MacroRodent Silver badge

Docker security

Actually, a couple of years ago, when first learning about Docker, I encountered various documents online warning that one should not rely on Docker providing any tight security isolation, due to the way it was implemented. In any case security was not the purpose of Docker. It was just meant to provide a self-contained service, to get rid of dependency Hell.

I sort of assumed security was fixed later (have not followed closely) as Docker became popular, but apparently not.

LibreOffice 6.2 is here: Running up a Tab at the NotebookBar? You can turn it all off if you want

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Re: I remember when...

Speaking of paper sizes, I remember the first released version of OpenOffice could not actually print (the relevant module probably contained some 3.party code that could not be open-sourced, and needed a rewrite). Of course, that was fixed soon, but it was a case or "release early" taken a bit too far.

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Re: 646464

> You can always use the x32 ABI to make 64bit programs only use 32bit pointers.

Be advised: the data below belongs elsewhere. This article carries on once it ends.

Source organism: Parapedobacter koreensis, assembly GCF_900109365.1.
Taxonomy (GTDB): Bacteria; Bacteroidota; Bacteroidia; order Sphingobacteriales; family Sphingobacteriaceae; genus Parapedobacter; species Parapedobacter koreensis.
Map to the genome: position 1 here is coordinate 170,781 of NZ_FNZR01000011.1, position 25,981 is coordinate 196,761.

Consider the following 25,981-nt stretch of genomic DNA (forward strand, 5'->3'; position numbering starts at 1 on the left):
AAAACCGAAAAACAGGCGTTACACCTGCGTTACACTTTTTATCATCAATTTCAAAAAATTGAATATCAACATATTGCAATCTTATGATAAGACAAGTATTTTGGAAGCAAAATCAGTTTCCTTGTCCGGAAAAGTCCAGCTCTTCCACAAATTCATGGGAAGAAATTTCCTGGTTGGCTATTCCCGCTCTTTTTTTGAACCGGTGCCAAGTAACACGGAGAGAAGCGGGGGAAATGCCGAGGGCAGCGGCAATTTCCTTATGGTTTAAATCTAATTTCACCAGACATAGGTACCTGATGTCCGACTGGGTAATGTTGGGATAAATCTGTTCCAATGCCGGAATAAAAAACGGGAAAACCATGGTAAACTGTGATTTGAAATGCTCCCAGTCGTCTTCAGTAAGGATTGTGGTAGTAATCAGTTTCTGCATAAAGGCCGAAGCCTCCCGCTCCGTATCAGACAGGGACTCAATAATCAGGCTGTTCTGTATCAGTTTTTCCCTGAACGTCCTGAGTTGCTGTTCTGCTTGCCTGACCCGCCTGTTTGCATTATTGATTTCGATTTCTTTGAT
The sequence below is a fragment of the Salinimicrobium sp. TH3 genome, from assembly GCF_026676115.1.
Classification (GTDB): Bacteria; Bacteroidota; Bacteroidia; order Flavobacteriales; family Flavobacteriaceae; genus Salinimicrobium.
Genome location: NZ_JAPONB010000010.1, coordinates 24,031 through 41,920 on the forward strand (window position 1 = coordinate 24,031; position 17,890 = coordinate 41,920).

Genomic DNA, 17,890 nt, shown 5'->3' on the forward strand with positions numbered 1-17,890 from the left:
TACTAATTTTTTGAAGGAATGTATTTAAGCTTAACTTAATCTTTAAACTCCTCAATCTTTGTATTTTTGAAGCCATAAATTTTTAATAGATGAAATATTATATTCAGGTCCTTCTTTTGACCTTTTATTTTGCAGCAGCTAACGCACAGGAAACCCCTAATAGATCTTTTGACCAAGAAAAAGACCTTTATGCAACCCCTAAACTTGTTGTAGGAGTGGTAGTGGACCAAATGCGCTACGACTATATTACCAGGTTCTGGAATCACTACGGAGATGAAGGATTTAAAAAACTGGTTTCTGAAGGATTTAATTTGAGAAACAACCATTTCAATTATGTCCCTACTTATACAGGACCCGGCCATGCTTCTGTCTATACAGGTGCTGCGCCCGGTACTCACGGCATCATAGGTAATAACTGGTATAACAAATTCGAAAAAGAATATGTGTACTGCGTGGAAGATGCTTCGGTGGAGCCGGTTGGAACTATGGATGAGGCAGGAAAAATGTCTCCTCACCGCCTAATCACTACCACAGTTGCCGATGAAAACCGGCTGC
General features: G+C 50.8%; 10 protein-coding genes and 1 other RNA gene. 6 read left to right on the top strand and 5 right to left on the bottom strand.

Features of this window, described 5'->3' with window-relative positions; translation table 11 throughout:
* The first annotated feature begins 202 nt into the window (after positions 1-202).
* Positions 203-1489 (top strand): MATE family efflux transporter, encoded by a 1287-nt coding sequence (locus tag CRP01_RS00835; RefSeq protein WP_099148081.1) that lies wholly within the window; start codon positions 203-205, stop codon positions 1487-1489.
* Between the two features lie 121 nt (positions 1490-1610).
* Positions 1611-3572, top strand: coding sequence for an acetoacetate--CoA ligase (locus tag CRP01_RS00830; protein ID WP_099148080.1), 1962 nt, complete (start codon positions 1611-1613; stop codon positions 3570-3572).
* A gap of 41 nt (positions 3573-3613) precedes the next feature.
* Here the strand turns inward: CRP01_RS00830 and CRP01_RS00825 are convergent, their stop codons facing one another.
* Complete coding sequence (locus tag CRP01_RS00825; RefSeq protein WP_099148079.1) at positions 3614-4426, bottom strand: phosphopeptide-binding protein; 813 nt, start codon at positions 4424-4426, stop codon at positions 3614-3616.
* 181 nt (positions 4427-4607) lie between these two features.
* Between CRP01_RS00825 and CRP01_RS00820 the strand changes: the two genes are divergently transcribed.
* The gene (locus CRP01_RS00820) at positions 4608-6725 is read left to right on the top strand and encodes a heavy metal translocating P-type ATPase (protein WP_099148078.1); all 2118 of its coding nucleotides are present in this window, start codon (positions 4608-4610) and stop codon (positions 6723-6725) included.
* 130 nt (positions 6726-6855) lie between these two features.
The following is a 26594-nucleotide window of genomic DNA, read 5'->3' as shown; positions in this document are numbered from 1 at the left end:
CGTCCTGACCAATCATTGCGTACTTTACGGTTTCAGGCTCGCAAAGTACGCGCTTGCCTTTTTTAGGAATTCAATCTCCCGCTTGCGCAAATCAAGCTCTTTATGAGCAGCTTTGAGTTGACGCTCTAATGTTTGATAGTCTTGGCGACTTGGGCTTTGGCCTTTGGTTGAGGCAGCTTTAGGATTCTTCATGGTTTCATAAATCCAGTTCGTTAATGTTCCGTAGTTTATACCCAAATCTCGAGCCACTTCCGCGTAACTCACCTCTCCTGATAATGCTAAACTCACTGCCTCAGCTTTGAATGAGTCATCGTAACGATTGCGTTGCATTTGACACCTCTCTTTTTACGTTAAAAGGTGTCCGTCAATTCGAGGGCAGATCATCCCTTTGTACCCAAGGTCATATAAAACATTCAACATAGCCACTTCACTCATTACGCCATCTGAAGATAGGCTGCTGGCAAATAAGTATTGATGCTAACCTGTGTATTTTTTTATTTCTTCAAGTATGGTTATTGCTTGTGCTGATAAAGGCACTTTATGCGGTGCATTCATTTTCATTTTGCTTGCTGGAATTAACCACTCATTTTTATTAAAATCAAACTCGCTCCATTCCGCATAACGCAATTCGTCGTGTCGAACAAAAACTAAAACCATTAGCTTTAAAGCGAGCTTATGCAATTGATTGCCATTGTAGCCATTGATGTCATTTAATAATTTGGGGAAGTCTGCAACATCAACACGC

The kernel developers have discussed removing the x32 ABI (see https://lwn.net/Articles/774734/ ) since practically nobody uses it.

MacroRodent Silver badge

Re: 646464

Of course, but I meant a compiler producing code for the same CPU architecture it is running on. Maybe sloppy wording on my behalf. I do know about cross-compiling, having worked on cross-compilers professionally.

MacroRodent Silver badge
Boffin

Re: 646464

By 32-bit compiler, I mean a compiler natively running on a 32-processor, or cross-compiling code for 32-bit processor. On such compilers, "int" and "long" are the same size, at least in all compilers I have used or heard of. (Nothing in the language spec prevents this), On 16-bit systems like the PDP-11 on which C was first implemented, "int" is 16-bit and "long" is 32 bit. Logically, one would have expected "long" to become 64-bit when going to 32-bit processors, but for some reason this was not done. (Probably some backward-compatibility concerns even back then).